What about clamwin , I use clamxav on the mac, and started implementing clamwin on clients machines, so far, in the last month or so there's been several detections, and nothing negative.

I do hope MSSE works out well, I would like to see something like this from MS, something that can be applied and work seamlessly with there software, as well as there OS.

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Anything to get a dig in on a mac, even though you know nothing about them , whatso ever. Probably never touched one, hell, I bet you may have never seen one in real life.  :haha:  But you stick that dig in there , even though it means nothing as far as the thread or the posts before t.  :2funny:

Hey, I've looked at the pics of them ......... :2funny: .... but honestly that was more of a compliment not taken properly. Macs and routers used to be the safe place to be. Now a day thats the challenge for hackers and virus etc... developers to target as they become more popular. And so they are no longer as safe as before.

By the way I thought you did not get defensive.  :wink:

look out!!! CAT FIGHT!!!!!

He started it dammit ! ! ! !

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By the way I thought you did not get defensive.  :wink:   

    Not getting defensive, just pointing out facts. It's your thoughts when you read, that give that interpretation of someone else's feelings.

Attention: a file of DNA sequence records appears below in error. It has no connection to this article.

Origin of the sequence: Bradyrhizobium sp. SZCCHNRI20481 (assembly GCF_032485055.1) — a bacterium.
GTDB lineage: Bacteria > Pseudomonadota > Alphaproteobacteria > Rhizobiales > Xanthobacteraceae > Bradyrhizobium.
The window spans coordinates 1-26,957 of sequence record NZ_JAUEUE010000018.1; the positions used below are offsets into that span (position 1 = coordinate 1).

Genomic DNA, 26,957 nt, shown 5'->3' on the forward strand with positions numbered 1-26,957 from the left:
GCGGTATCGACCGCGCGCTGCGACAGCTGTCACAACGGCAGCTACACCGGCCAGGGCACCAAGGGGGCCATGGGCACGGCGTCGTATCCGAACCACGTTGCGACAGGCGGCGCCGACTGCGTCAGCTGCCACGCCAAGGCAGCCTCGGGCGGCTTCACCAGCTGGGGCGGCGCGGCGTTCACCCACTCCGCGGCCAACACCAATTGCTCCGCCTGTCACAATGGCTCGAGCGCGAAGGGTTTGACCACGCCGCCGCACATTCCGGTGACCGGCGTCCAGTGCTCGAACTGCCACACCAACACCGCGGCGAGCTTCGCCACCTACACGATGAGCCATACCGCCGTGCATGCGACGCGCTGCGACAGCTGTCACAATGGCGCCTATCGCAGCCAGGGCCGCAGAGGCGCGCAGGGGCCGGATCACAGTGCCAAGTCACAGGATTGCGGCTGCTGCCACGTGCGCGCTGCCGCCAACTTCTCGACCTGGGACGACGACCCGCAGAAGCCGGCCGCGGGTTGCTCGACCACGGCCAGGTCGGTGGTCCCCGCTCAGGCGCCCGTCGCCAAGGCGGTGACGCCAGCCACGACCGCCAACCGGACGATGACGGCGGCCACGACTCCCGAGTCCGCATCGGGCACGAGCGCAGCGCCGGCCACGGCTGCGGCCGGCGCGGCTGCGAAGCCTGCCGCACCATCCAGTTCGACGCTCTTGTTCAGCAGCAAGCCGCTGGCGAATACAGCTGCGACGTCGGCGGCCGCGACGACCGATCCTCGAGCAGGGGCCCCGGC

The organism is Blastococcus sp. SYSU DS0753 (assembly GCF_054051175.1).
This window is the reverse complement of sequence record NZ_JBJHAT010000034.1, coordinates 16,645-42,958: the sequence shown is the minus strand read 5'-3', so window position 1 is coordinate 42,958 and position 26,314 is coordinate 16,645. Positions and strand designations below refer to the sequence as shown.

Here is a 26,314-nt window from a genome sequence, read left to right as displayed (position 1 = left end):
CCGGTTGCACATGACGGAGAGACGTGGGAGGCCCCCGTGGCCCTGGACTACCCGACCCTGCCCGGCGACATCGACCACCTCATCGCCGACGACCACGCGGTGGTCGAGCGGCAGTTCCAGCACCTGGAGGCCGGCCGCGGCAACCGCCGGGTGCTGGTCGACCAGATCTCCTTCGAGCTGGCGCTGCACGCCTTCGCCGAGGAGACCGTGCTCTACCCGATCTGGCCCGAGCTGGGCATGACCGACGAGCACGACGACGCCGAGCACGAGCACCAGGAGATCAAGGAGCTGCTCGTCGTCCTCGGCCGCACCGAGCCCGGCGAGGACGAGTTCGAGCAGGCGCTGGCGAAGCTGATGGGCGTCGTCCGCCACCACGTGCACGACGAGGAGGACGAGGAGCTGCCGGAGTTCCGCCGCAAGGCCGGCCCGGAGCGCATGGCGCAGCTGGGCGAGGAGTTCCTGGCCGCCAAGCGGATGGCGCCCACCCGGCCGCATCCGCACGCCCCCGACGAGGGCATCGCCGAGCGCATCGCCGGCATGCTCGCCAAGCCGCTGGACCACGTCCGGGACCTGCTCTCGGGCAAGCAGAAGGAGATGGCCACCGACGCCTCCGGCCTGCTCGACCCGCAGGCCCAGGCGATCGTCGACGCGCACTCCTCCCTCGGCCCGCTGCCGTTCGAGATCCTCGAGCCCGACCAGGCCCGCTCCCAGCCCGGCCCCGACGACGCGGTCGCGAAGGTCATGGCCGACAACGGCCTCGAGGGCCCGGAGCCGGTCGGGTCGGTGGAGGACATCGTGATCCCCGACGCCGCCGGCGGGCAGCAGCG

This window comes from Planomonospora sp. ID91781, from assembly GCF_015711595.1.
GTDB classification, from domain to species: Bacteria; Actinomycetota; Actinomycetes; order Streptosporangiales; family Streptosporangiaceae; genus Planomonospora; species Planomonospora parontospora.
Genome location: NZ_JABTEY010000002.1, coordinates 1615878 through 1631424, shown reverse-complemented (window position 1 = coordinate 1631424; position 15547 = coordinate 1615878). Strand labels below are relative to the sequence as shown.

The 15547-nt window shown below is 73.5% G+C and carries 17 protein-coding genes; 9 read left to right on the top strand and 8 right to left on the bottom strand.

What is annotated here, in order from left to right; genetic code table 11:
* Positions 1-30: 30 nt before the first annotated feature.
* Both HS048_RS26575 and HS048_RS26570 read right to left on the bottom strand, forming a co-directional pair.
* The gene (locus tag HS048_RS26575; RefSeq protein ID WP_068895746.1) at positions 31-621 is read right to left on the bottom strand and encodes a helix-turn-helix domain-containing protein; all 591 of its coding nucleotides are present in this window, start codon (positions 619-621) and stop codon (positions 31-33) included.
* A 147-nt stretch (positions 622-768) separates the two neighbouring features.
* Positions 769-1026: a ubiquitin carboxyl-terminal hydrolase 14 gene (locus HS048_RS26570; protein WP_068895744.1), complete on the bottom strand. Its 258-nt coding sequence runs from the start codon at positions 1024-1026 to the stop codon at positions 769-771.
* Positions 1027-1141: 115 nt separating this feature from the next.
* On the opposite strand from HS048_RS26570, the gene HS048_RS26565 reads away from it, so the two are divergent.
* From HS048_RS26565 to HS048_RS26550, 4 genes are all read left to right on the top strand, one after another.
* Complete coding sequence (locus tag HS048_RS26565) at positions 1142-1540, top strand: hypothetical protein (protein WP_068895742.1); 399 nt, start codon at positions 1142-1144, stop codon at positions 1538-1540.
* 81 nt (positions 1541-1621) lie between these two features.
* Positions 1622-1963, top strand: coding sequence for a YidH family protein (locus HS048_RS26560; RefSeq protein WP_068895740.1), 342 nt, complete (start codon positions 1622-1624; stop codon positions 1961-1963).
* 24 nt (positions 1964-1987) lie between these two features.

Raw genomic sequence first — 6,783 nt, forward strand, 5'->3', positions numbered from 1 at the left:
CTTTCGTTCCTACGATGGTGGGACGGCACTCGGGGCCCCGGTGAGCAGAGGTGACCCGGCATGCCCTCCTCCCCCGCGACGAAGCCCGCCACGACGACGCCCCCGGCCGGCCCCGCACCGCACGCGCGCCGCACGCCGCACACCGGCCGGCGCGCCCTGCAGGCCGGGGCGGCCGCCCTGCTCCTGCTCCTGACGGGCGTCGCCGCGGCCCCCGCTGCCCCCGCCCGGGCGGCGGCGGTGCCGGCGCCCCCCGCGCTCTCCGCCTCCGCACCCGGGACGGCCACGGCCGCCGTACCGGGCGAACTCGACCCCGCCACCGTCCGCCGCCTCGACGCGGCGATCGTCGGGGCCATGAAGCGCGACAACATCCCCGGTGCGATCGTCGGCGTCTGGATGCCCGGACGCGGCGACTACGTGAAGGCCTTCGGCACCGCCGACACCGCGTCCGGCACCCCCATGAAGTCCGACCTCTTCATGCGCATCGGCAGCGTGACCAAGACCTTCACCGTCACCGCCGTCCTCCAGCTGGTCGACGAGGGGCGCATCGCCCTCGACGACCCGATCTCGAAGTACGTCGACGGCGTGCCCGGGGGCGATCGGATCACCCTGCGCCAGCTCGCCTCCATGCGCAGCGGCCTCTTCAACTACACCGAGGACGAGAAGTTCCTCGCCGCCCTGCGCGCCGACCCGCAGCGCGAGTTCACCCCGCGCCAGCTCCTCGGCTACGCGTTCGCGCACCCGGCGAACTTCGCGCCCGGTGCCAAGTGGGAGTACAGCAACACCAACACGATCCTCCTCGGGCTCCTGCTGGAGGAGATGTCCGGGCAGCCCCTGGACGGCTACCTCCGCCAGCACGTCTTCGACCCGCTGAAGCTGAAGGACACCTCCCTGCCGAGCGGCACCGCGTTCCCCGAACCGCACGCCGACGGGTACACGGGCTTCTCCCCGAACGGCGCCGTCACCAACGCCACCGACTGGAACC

Windows machines are just as safe as macs, thing is, where people visit, what they download, and open attachments is what causes the issues, let alone lack of the proper program.

                                                                               

                                                                                 

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I'm running Webroot Internet Security Essentials + Avira AntiVir. So far smooth sailing and no infections at all.

To be honest there is little evidence of infection these days. Till its almost too late. Sometimes it just sits there transferring info quietly really, where and when you go places.  [nerdly]

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To be honest there is little evidence of infection these days. Till its almost too late. Sometimes it just sits there transferring info quietly really, where and when you go places.  [nerdly]

true but i constantly get new updates for both of these programs everyday or every few hours. And no its not program updates.